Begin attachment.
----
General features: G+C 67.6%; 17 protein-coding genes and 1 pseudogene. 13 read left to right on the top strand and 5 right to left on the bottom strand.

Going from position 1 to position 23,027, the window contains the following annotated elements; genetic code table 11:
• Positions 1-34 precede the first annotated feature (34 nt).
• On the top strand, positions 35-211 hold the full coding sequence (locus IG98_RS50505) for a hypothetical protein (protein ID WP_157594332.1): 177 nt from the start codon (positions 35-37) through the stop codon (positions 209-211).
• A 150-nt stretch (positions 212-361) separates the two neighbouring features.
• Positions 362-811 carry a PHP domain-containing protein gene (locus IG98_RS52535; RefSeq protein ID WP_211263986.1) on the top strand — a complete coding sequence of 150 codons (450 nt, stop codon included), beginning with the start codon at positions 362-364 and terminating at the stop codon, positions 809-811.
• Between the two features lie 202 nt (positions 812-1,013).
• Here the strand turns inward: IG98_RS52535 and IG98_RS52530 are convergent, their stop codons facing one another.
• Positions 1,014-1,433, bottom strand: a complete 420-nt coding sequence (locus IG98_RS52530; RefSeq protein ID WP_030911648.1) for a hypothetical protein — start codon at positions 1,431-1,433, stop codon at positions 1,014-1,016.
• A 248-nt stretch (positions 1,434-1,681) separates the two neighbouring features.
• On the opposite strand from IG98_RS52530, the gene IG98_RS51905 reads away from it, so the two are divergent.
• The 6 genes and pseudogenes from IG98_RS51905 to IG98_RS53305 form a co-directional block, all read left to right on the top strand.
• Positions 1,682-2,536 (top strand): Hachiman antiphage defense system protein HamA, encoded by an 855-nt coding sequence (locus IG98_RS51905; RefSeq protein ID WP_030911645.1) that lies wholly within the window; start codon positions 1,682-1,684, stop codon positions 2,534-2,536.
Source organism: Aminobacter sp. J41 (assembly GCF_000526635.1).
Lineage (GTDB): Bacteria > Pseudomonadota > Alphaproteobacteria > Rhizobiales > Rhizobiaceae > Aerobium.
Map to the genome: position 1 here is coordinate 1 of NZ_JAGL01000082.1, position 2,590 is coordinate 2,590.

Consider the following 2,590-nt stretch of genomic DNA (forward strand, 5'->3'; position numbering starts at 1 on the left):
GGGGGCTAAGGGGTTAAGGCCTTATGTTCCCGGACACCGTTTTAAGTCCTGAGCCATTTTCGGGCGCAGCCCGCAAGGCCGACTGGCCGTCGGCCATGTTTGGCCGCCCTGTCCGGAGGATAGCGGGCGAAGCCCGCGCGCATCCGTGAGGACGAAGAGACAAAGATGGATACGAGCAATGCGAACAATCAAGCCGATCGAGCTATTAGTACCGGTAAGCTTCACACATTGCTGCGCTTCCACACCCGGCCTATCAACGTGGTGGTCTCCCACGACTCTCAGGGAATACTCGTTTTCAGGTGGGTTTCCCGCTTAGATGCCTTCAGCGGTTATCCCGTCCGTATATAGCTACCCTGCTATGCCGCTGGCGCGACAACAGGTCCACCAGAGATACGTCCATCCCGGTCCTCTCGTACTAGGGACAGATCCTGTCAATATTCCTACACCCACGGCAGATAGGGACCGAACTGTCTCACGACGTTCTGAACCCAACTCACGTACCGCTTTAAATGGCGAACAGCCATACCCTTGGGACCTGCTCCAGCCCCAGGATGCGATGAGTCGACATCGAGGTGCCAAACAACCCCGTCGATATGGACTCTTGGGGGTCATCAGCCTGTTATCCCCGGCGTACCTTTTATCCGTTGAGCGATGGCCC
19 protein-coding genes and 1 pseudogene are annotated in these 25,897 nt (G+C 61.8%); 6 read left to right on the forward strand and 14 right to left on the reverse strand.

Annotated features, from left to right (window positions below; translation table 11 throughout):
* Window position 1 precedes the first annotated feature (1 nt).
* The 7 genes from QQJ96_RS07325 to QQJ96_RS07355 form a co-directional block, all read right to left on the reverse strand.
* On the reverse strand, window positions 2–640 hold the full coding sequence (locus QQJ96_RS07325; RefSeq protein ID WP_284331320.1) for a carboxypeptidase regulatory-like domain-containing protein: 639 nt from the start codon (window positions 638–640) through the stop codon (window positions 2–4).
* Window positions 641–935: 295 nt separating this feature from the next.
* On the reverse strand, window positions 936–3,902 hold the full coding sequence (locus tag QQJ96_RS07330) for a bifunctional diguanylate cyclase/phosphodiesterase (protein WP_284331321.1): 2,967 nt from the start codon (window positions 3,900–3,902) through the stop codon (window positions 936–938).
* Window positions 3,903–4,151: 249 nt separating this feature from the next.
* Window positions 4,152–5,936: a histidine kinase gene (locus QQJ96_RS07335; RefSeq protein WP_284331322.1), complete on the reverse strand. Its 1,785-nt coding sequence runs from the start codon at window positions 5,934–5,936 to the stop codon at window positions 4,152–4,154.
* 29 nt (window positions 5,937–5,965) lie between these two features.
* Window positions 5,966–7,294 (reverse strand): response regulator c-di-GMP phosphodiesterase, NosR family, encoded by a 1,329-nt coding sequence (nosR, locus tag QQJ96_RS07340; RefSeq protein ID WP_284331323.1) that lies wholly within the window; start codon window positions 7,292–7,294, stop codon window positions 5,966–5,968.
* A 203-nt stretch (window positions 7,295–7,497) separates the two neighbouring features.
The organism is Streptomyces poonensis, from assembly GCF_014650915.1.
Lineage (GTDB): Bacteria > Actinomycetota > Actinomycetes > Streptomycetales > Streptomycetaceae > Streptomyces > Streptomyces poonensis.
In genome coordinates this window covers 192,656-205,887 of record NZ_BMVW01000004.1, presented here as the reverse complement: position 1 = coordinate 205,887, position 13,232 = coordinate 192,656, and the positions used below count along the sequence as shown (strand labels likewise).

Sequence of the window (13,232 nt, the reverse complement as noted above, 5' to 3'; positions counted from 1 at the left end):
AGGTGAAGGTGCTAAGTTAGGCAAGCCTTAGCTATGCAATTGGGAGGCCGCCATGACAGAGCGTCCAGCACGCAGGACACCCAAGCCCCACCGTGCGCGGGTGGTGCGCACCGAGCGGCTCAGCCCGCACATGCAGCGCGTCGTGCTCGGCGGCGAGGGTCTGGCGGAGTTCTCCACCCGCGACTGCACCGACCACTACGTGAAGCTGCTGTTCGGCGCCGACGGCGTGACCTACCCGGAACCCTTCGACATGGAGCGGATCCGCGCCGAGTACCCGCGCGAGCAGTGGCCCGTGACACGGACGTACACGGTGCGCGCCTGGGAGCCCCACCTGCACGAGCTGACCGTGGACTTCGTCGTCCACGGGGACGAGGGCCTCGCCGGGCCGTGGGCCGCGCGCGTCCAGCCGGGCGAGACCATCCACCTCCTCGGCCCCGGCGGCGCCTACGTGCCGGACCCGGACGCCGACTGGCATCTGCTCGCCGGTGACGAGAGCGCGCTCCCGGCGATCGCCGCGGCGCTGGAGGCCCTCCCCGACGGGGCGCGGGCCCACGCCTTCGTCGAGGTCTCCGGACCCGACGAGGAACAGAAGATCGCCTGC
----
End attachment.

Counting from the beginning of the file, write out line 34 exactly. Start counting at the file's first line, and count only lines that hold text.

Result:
Sequence of the window (13,232 nt, the reverse complement as noted above, 5' to 3'; positions counted from 1 at the left end):